After Linda left, my daughter suggested that perhaps Mom didn’t want to “be showered” with all the extra people in the house. I rejected that idea because I don’t think Mom has any real modesty left. My daughter stepped in for more ad-hoc therapy off and on all evening.

The next day, I called Christina, Mom’s Social Worker at the day center, and left a somewhat coherent message, as I was a little calmer by then. She called back and assured me that bath refusal was not an uncommon part of the dementia disease progression, and that if Mom refused more than a couple of times running, then the team would make a treatment plan for her to have her baths when she was at the day center. I was very relieved by this conversation.

When Mom got home that afternoon, I asked her if she promised to have her shower with Linda on schedule on Saturday. She assured me she would. I gave her back the remote. One more crisis averted.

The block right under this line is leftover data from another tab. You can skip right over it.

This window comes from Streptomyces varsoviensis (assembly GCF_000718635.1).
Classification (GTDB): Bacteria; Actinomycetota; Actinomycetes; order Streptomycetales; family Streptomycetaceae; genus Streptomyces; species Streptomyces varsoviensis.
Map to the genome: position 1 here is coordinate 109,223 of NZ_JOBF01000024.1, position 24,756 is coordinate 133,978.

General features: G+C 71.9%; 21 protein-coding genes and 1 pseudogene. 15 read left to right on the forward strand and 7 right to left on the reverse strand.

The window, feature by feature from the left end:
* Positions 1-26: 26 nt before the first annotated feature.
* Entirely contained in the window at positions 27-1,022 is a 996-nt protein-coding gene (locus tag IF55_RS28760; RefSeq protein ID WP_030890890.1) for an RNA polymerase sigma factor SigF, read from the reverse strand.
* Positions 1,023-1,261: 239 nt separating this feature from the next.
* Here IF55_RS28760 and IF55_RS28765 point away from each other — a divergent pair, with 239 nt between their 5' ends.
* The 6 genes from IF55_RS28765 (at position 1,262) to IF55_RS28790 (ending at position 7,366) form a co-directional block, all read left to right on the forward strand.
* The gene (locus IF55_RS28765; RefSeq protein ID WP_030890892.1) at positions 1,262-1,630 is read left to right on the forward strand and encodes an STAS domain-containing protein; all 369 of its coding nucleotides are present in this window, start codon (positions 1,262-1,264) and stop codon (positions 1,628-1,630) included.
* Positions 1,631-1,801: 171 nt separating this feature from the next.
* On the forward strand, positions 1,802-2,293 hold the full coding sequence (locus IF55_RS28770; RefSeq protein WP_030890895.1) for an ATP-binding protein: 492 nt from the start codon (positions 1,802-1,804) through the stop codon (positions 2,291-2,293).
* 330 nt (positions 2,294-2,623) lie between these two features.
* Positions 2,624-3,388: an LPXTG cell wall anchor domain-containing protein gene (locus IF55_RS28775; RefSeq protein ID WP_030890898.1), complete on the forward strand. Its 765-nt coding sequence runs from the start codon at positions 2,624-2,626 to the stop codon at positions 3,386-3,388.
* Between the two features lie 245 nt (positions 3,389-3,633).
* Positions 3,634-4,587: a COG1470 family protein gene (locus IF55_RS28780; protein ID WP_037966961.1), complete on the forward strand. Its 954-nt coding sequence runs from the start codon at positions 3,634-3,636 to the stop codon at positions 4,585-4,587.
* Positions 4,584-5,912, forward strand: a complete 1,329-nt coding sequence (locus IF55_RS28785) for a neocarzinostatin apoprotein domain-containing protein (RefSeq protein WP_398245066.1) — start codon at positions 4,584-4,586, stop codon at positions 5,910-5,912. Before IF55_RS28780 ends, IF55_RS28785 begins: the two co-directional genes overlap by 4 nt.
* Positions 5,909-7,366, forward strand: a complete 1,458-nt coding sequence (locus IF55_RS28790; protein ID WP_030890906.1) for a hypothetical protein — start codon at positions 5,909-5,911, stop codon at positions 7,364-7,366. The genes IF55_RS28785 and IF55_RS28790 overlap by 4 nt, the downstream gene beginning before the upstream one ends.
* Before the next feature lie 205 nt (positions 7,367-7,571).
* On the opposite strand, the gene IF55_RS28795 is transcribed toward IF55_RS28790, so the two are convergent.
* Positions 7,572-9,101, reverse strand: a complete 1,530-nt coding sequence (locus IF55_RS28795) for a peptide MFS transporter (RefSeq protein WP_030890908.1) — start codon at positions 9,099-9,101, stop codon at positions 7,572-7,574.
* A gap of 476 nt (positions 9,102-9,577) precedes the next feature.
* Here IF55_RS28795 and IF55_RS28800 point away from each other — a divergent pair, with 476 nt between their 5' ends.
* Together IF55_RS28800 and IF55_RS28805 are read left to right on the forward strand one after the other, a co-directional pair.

Medications

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Our medication strategy

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When Mom first moved in with me almost 10 years ago, she didn’t have any meds. She also hadn’t been to the doctor in who knows how long. Even after I got her in and had some health concerns addressed, she only took 3-4 pills per day, and one of those was a multi-vitamin. We initially had her pill bottles on the breakfast table, but when I realized that she wasn’t taking them properly, I got a weekly med minder set up for her.